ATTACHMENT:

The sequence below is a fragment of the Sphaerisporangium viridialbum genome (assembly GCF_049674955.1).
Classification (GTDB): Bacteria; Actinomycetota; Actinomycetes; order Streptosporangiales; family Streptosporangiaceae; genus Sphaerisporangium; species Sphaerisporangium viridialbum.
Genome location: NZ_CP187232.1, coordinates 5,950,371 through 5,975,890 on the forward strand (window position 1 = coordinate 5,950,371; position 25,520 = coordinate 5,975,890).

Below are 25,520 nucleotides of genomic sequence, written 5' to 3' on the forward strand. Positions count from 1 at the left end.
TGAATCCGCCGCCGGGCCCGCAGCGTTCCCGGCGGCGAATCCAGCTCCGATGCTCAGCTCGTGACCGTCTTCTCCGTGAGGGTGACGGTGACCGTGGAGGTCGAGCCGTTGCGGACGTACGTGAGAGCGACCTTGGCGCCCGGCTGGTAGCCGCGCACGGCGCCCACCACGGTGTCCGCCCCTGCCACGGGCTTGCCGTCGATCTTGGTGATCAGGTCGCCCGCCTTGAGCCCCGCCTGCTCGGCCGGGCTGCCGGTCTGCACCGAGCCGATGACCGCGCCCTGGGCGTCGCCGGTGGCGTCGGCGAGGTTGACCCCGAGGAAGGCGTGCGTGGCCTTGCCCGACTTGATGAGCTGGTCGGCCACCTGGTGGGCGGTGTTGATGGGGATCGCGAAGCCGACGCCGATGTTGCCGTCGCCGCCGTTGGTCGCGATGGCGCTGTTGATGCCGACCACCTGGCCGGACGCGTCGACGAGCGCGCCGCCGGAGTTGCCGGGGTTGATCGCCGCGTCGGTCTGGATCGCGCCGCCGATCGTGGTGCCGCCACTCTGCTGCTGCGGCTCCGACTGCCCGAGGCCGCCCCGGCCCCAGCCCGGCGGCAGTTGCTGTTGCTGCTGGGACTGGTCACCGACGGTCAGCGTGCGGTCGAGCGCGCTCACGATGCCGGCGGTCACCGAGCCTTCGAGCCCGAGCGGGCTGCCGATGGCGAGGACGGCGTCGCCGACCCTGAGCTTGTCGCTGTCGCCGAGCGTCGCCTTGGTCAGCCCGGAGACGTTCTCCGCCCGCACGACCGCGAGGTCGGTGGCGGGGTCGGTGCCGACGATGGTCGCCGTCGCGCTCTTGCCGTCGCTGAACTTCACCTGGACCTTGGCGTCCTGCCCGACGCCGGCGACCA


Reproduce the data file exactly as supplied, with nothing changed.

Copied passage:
The sequence below is a fragment of the Sphaerisporangium viridialbum genome (assembly GCF_049674955.1).
Classification (GTDB): Bacteria; Actinomycetota; Actinomycetes; order Streptosporangiales; family Streptosporangiaceae; genus Sphaerisporangium; species Sphaerisporangium viridialbum.
Genome location: NZ_CP187232.1, coordinates 5,950,371 through 5,975,890 on the forward strand (window position 1 = coordinate 5,950,371; position 25,520 = coordinate 5,975,890).

Below are 25,520 nucleotides of genomic sequence, written 5' to 3' on the forward strand. Positions count from 1 at the left end.
TGAATCCGCCGCCGGGCCCGCAGCGTTCCCGGCGGCGAATCCAGCTCCGATGCTCAGCTCGTGACCGTCTTCTCCGTGAGGGTGACGGTGACCGTGGAGGTCGAGCCGTTGCGGACGTACGTGAGAGCGACCTTGGCGCCCGGCTGGTAGCCGCGCACGGCGCCCACCACGGTGTCCGCCCCTGCCACGGGCTTGCCGTCGATCTTGGTGATCAGGTCGCCCGCCTTGAGCCCCGCCTGCTCGGCCGGGCTGCCGGTCTGCACCGAGCCGATGACCGCGCCCTGGGCGTCGCCGGTGGCGTCGGCGAGGTTGACCCCGAGGAAGGCGTGCGTGGCCTTGCCCGACTTGATGAGCTGGTCGGCCACCTGGTGGGCGGTGTTGATGGGGATCGCGAAGCCGACGCCGATGTTGCCGTCGCCGCCGTTGGTCGCGATGGCGCTGTTGATGCCGACCACCTGGCCGGACGCGTCGACGAGCGCGCCGCCGGAGTTGCCGGGGTTGATCGCCGCGTCGGTCTGGATCGCGCCGCCGATCGTGGTGCCGCCACTCTGCTGCTGCGGCTCCGACTGCCCGAGGCCGCCCCGGCCCCAGCCCGGCGGCAGTTGCTGTTGCTGCTGGGACTGGTCACCGACGGTCAGCGTGCGGTCGAGCGCGCTCACGATGCCGGCGGTCACCGAGCCTTCGAGCCCGAGCGGGCTGCCGATGGCGAGGACGGCGTCGCCGACCCTGAGCTTGTCGCTGTCGCCGAGCGTCGCCTTGGTCAGCCCGGAGACGTTCTCCGCCCGCACGACCGCGAGGTCGGTGGCGGGGTCGGTGCCGACGATGGTCGCCGTCGCGCTCTTGCCGTCGCTGAACTTCACCTGGACCTTGGCGTCCTGCCCGACGCCGGCGACCA